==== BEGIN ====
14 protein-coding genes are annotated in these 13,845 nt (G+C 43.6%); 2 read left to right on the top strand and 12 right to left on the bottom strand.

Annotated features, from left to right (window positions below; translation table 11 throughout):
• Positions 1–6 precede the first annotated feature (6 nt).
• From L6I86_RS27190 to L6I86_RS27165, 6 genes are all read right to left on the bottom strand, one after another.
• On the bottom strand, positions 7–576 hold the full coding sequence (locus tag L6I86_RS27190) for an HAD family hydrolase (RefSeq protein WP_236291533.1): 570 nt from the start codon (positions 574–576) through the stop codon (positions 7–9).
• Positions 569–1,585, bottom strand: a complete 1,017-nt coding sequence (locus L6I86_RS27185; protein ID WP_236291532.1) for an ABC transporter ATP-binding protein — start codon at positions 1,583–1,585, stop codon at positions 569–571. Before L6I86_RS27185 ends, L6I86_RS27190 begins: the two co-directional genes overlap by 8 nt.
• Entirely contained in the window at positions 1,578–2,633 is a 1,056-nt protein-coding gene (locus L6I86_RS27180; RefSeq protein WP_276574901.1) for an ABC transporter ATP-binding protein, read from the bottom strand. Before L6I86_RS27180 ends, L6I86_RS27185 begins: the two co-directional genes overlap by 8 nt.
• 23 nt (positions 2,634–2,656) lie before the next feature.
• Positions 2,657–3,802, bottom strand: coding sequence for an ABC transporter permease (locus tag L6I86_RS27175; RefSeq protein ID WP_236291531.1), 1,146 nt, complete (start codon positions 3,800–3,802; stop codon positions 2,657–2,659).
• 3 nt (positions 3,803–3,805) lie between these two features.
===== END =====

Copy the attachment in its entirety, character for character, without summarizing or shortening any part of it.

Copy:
14 protein-coding genes are annotated in these 13,845 nt (G+C 43.6%); 2 read left to right on the top strand and 12 right to left on the bottom strand.

Annotated features, from left to right (window positions below; translation table 11 throughout):
• Positions 1–6 precede the first annotated feature (6 nt).
• From L6I86_RS27190 to L6I86_RS27165, 6 genes are all read right to left on the bottom strand, one after another.
• On the bottom strand, positions 7–576 hold the full coding sequence (locus tag L6I86_RS27190) for an HAD family hydrolase (RefSeq protein WP_236291533.1): 570 nt from the start codon (positions 574–576) through the stop codon (positions 7–9).
• Positions 569–1,585, bottom strand: a complete 1,017-nt coding sequence (locus L6I86_RS27185; protein ID WP_236291532.1) for an ABC transporter ATP-binding protein — start codon at positions 1,583–1,585, stop codon at positions 569–571. Before L6I86_RS27185 ends, L6I86_RS27190 begins: the two co-directional genes overlap by 8 nt.
• Entirely contained in the window at positions 1,578–2,633 is a 1,056-nt protein-coding gene (locus L6I86_RS27180; RefSeq protein WP_276574901.1) for an ABC transporter ATP-binding protein, read from the bottom strand. Before L6I86_RS27180 ends, L6I86_RS27185 begins: the two co-directional genes overlap by 8 nt.
• 23 nt (positions 2,634–2,656) lie before the next feature.
• Positions 2,657–3,802, bottom strand: coding sequence for an ABC transporter permease (locus tag L6I86_RS27175; RefSeq protein ID WP_236291531.1), 1,146 nt, complete (start codon positions 3,800–3,802; stop codon positions 2,657–2,659).
• 3 nt (positions 3,803–3,805) lie between these two features.